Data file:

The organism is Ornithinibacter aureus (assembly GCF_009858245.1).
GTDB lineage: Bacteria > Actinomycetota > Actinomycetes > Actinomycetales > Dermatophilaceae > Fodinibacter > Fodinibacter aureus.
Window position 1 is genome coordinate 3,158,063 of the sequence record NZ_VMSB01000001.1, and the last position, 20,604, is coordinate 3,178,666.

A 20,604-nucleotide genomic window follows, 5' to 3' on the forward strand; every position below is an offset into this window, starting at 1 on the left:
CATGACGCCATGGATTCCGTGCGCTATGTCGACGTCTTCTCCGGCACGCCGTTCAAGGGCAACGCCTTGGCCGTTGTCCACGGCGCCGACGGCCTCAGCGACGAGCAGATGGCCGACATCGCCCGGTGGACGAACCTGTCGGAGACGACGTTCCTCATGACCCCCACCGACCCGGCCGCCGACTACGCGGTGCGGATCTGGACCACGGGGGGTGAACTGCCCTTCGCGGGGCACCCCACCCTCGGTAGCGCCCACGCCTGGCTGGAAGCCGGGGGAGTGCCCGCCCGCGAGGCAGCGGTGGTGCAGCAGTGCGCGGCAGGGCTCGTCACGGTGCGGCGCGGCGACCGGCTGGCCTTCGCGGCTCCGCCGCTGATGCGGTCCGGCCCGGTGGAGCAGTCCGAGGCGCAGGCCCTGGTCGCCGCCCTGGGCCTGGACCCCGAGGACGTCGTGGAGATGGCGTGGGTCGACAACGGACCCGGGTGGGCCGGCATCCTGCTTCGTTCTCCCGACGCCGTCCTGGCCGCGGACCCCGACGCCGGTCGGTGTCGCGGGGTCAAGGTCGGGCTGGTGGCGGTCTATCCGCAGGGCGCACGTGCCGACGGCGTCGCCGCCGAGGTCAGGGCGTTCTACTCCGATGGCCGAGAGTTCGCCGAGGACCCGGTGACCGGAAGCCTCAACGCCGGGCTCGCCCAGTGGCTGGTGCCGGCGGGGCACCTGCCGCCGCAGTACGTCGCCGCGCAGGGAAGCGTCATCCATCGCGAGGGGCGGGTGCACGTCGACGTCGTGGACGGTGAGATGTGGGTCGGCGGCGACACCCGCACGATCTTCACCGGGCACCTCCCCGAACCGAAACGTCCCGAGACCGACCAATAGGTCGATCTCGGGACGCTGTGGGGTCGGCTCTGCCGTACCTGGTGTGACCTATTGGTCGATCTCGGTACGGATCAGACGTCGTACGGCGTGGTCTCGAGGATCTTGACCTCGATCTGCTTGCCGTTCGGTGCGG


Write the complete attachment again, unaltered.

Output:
The organism is Ornithinibacter aureus (assembly GCF_009858245.1).
GTDB lineage: Bacteria > Actinomycetota > Actinomycetes > Actinomycetales > Dermatophilaceae > Fodinibacter > Fodinibacter aureus.
Window position 1 is genome coordinate 3,158,063 of the sequence record NZ_VMSB01000001.1, and the last position, 20,604, is coordinate 3,178,666.

A 20,604-nucleotide genomic window follows, 5' to 3' on the forward strand; every position below is an offset into this window, starting at 1 on the left:
CATGACGCCATGGATTCCGTGCGCTATGTCGACGTCTTCTCCGGCACGCCGTTCAAGGGCAACGCCTTGGCCGTTGTCCACGGCGCCGACGGCCTCAGCGACGAGCAGATGGCCGACATCGCCCGGTGGACGAACCTGTCGGAGACGACGTTCCTCATGACCCCCACCGACCCGGCCGCCGACTACGCGGTGCGGATCTGGACCACGGGGGGTGAACTGCCCTTCGCGGGGCACCCCACCCTCGGTAGCGCCCACGCCTGGCTGGAAGCCGGGGGAGTGCCCGCCCGCGAGGCAGCGGTGGTGCAGCAGTGCGCGGCAGGGCTCGTCACGGTGCGGCGCGGCGACCGGCTGGCCTTCGCGGCTCCGCCGCTGATGCGGTCCGGCCCGGTGGAGCAGTCCGAGGCGCAGGCCCTGGTCGCCGCCCTGGGCCTGGACCCCGAGGACGTCGTGGAGATGGCGTGGGTCGACAACGGACCCGGGTGGGCCGGCATCCTGCTTCGTTCTCCCGACGCCGTCCTGGCCGCGGACCCCGACGCCGGTCGGTGTCGCGGGGTCAAGGTCGGGCTGGTGGCGGTCTATCCGCAGGGCGCACGTGCCGACGGCGTCGCCGCCGAGGTCAGGGCGTTCTACTCCGATGGCCGAGAGTTCGCCGAGGACCCGGTGACCGGAAGCCTCAACGCCGGGCTCGCCCAGTGGCTGGTGCCGGCGGGGCACCTGCCGCCGCAGTACGTCGCCGCGCAGGGAAGCGTCATCCATCGCGAGGGGCGGGTGCACGTCGACGTCGTGGACGGTGAGATGTGGGTCGGCGGCGACACCCGCACGATCTTCACCGGGCACCTCCCCGAACCGAAACGTCCCGAGACCGACCAATAGGTCGATCTCGGGACGCTGTGGGGTCGGCTCTGCCGTACCTGGTGTGACCTATTGGTCGATCTCGGTACGGATCAGACGTCGTACGGCGTGGTCTCGAGGATCTTGACCTCGATCTGCTTGCCGTTCGGTGCGG